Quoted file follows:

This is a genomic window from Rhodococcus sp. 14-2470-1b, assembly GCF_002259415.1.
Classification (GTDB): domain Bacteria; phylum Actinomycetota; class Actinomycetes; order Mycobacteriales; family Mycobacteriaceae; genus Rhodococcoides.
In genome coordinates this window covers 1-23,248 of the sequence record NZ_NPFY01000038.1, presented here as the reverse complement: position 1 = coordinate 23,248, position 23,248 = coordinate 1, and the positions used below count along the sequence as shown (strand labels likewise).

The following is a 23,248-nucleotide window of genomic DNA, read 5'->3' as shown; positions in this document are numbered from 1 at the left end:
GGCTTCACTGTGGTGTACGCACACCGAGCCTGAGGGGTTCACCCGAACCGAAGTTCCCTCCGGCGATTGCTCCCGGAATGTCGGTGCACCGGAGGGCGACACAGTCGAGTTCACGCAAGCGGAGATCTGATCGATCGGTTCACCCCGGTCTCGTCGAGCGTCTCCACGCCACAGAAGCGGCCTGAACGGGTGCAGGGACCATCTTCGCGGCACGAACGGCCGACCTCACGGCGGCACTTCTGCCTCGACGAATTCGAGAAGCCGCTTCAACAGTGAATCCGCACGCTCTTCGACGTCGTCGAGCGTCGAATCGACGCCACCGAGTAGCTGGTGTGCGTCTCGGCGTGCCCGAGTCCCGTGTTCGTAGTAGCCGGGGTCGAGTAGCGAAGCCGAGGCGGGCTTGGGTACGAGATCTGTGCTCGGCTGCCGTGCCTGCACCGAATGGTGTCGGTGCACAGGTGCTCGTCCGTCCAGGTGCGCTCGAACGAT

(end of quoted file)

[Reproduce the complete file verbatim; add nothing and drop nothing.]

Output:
This is a genomic window from Rhodococcus sp. 14-2470-1b, assembly GCF_002259415.1.
Classification (GTDB): domain Bacteria; phylum Actinomycetota; class Actinomycetes; order Mycobacteriales; family Mycobacteriaceae; genus Rhodococcoides.
In genome coordinates this window covers 1-23,248 of the sequence record NZ_NPFY01000038.1, presented here as the reverse complement: position 1 = coordinate 23,248, position 23,248 = coordinate 1, and the positions used below count along the sequence as shown (strand labels likewise).

The following is a 23,248-nucleotide window of genomic DNA, read 5'->3' as shown; positions in this document are numbered from 1 at the left end:
GGCTTCACTGTGGTGTACGCACACCGAGCCTGAGGGGTTCACCCGAACCGAAGTTCCCTCCGGCGATTGCTCCCGGAATGTCGGTGCACCGGAGGGCGACACAGTCGAGTTCACGCAAGCGGAGATCTGATCGATCGGTTCACCCCGGTCTCGTCGAGCGTCTCCACGCCACAGAAGCGGCCTGAACGGGTGCAGGGACCATCTTCGCGGCACGAACGGCCGACCTCACGGCGGCACTTCTGCCTCGACGAATTCGAGAAGCCGCTTCAACAGTGAATCCGCACGCTCTTCGACGTCGTCGAGCGTCGAATCGACGCCACCGAGTAGCTGGTGTGCGTCTCGGCGTGCCCGAGTCCCGTGTTCGTAGTAGCCGGGGTCGAGTAGCGAAGCCGAGGCGGGCTTGGGTACGAGATCTGTGCTCGGCTGCCGTGCCTGCACCGAATGGTGTCGGTGCACAGGTGCTCGTCCGTCCAGGTGCGCTCGAACGAT